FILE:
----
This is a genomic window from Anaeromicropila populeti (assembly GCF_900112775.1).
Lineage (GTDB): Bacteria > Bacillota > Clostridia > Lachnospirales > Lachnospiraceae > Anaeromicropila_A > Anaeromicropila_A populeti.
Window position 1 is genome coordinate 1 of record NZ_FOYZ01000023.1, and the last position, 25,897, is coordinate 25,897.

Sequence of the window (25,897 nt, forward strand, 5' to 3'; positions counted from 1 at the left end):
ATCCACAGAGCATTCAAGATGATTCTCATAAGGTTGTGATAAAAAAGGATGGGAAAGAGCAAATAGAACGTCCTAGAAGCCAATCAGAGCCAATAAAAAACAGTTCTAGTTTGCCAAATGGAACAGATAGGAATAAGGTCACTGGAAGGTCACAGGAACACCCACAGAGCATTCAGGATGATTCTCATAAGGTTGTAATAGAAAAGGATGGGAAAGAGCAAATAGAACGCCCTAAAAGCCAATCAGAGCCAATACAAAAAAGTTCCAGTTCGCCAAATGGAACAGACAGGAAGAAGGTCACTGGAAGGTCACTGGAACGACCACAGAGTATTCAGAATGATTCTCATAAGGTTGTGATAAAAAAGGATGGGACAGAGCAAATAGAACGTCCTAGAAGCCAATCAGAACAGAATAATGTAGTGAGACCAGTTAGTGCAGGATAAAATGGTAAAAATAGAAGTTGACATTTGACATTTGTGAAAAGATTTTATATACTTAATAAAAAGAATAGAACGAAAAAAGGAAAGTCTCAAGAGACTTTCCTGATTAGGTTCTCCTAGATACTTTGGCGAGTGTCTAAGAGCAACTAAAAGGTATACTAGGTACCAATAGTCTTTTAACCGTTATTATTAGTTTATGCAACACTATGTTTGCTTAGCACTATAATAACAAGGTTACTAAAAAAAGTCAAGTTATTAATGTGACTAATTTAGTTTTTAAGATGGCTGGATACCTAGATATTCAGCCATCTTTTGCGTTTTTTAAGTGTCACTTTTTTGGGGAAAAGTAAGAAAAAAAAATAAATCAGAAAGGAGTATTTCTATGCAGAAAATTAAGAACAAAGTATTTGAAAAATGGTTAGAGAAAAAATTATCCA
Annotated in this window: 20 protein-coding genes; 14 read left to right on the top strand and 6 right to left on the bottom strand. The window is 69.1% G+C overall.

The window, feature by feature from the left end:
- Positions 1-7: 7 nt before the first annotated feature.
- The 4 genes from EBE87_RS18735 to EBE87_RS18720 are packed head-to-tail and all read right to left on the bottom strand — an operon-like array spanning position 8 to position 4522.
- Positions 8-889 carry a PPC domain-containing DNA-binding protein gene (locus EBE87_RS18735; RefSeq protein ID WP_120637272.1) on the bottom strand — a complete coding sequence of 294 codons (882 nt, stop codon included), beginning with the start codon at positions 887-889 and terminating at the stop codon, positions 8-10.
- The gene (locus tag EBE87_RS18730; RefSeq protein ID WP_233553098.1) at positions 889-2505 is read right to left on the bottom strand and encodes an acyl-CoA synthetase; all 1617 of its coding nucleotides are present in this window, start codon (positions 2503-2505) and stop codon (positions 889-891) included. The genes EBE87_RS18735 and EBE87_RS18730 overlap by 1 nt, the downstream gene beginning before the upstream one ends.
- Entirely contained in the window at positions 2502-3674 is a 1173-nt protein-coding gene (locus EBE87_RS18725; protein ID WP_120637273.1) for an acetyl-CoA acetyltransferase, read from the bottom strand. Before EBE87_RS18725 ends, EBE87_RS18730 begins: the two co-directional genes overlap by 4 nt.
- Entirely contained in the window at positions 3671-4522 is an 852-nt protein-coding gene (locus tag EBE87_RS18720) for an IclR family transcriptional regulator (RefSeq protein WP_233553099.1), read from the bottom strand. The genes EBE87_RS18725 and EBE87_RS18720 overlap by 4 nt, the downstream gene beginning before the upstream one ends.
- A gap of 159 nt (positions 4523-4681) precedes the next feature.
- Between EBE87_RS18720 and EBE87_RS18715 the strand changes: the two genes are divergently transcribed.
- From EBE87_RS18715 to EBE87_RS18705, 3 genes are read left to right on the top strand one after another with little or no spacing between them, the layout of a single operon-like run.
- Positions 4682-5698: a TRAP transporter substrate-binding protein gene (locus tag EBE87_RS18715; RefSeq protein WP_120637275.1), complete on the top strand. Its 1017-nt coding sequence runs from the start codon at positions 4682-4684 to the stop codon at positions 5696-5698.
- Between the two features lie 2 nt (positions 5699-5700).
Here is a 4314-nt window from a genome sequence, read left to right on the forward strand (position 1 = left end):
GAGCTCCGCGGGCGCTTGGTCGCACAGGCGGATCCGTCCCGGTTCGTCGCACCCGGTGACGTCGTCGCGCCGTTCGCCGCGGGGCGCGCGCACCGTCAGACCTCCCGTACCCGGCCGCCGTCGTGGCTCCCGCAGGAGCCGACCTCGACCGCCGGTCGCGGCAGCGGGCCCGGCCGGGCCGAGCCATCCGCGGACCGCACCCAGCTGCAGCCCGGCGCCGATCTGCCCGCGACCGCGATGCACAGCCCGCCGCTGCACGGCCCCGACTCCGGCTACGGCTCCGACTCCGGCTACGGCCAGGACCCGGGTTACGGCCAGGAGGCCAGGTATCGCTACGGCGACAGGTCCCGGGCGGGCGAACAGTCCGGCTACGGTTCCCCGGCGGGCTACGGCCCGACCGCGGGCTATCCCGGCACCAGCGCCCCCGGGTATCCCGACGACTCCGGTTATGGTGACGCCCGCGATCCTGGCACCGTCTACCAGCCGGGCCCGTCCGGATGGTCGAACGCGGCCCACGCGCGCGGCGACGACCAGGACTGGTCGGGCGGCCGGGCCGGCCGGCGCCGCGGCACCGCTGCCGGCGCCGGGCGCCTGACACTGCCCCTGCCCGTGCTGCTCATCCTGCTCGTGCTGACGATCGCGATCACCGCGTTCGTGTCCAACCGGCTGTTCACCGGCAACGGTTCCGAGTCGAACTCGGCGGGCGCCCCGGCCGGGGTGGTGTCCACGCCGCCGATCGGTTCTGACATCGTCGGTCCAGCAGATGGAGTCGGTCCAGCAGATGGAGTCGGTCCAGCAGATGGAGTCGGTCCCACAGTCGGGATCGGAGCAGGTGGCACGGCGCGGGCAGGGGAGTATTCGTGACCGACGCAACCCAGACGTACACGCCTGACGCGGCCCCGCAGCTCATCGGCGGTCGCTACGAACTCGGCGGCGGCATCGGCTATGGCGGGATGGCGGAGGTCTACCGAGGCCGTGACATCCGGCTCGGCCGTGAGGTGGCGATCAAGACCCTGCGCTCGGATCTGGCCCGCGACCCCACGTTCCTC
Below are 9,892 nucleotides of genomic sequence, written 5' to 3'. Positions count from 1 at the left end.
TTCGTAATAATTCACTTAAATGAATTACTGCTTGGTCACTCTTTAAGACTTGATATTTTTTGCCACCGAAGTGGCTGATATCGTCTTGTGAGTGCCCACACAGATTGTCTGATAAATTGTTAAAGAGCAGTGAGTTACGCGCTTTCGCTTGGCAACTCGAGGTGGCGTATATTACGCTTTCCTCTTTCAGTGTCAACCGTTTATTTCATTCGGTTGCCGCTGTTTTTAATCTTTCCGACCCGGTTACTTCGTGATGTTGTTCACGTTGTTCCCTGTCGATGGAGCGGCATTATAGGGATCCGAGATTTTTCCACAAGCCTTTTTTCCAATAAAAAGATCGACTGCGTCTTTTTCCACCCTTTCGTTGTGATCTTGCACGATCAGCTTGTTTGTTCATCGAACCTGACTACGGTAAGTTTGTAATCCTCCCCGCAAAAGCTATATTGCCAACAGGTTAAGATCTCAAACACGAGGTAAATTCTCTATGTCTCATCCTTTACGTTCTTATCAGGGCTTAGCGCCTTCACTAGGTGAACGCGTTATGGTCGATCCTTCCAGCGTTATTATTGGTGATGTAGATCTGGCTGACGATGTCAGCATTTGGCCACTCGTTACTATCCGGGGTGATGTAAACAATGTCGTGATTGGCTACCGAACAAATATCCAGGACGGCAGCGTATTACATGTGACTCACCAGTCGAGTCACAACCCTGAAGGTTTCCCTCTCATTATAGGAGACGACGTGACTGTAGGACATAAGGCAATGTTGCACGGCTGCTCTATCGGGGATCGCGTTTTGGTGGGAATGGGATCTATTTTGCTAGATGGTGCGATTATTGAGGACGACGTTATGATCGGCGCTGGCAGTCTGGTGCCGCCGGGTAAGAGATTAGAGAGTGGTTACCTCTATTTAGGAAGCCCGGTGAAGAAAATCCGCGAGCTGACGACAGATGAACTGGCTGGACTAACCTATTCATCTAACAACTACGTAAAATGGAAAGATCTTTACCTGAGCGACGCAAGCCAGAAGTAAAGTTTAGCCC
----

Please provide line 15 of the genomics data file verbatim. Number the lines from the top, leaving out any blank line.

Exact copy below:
- Between EBE87_RS18720 and EBE87_RS18715 the strand changes: the two genes are divergently transcribed.